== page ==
U.N. Secretary-General Ban Ki-moon has been campaigning for global action on climate change since he took office on Jan. 1, 2007. He was on stage Dec. 12 in Paris when nearly 200 countries adopted an agreement.
Some key moments on the secretary-general's road to Paris:
September 2007 — Ban calls a high-level U.N. meeting on climate change. He goes to Washington and tells then-President George W. Bush that the summit's success depends on his participation. Bush attends but does not speak.
November 2007 — The secretary-general visits Antarctica to see melting ice, Chile to view receding glaciers and the Amazon to highlight deforestation.
December 2007 — Delegates from nearly 190 nations meeting in Bali, Indonesia, agree to adopt a blueprint for fighting global warming by 2009
December 2009 — A major U.N. climate conference in Copenhagen ends without a legally binding agreement to combat global warming.
December 2010 — Ban presents a U.N. conference in Cancun, Mexico with ideas from international political and financial leaders. The conference adopts a modest climate deal creating a fund to help the developing world go green.
September 2014 — Ban hosts a summit on climate change at U.N. headquarters where President Barack Obama and other world leaders stress the urgency of addressing global warming. But many obstacles remain.
December 2014 — A last-minute deal salvages U.N. climate talks in Lima, Peru and sends a signal that it's possible to overcome a divide between rich and poor nations on how much each should provide to combat global warming. Ban urges big carbon polluters to follow the examples of China, the U.S. and the European Union and announce targets to reduce emissions.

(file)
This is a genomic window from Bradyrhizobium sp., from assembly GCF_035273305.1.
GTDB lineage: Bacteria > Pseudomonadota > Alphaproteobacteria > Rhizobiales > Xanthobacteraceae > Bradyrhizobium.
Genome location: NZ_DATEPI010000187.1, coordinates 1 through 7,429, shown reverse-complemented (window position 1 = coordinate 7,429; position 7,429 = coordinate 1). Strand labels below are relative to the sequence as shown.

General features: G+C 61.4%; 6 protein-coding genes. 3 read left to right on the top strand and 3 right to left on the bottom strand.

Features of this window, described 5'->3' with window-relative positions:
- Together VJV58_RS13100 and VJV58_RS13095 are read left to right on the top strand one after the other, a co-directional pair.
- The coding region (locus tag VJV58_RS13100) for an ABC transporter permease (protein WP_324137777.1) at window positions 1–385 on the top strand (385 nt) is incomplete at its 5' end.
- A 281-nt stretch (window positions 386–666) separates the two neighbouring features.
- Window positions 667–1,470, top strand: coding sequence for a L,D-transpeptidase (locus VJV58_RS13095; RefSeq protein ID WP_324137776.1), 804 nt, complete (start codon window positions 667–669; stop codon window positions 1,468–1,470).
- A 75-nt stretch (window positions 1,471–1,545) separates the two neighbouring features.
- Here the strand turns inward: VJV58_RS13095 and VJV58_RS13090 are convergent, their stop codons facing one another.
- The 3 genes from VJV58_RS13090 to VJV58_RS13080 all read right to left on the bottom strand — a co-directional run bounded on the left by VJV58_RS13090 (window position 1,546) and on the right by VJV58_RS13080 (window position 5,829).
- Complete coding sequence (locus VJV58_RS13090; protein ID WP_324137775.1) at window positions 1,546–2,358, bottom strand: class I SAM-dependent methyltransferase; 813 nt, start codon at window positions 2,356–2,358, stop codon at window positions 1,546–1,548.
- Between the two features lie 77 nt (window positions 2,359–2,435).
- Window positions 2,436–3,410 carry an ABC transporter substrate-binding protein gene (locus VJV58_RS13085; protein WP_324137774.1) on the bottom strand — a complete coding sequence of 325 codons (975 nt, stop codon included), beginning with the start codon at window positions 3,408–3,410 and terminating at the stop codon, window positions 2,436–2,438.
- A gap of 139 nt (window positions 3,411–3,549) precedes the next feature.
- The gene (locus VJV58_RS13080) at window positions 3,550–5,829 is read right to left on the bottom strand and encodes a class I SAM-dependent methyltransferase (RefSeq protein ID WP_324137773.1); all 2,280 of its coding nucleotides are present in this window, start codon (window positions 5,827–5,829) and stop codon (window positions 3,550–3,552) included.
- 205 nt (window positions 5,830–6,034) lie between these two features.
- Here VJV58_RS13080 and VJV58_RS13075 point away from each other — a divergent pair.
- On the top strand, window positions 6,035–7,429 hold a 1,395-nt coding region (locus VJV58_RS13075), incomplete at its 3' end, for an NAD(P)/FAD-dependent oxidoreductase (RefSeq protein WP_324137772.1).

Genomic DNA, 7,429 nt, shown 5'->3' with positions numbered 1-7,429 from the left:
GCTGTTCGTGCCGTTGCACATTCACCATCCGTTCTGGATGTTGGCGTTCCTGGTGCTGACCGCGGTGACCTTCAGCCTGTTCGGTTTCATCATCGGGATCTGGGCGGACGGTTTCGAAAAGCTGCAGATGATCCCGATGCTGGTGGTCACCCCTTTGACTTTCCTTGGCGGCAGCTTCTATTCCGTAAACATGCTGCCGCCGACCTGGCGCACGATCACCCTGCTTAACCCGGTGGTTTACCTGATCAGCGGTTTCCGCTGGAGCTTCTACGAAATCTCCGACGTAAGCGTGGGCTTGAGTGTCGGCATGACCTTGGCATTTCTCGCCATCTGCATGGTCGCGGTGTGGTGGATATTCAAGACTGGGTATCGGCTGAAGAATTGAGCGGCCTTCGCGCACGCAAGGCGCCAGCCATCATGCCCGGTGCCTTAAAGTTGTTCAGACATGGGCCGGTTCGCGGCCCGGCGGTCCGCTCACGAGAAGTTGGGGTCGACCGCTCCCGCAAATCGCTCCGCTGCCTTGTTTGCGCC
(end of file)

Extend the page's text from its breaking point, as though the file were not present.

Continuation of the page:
November 2015 — Ban says key issues remaining ahead of the major climate summit in Paris in December are too challenging for negotiators and that world leaders must step in.
December 12, 2015 — Nearly 200 countries reach an agreement that requires all countries — not just wealthy nations — to reduce their greenhouse gas emissions. Its aim is to keep global temperatures from rising another degree Celsius (1.8 Fahrenheit) between now and 2100, a key demand of poor countries ravaged by rising sea levels and other effects of climate change.
December 14, 2015 — Ban invites world leaders to the United Nations on April 22, 2016 — Earth Day — to sign the landmark agreement to tackle climate change that was reached in Paris, the first step toward ratification.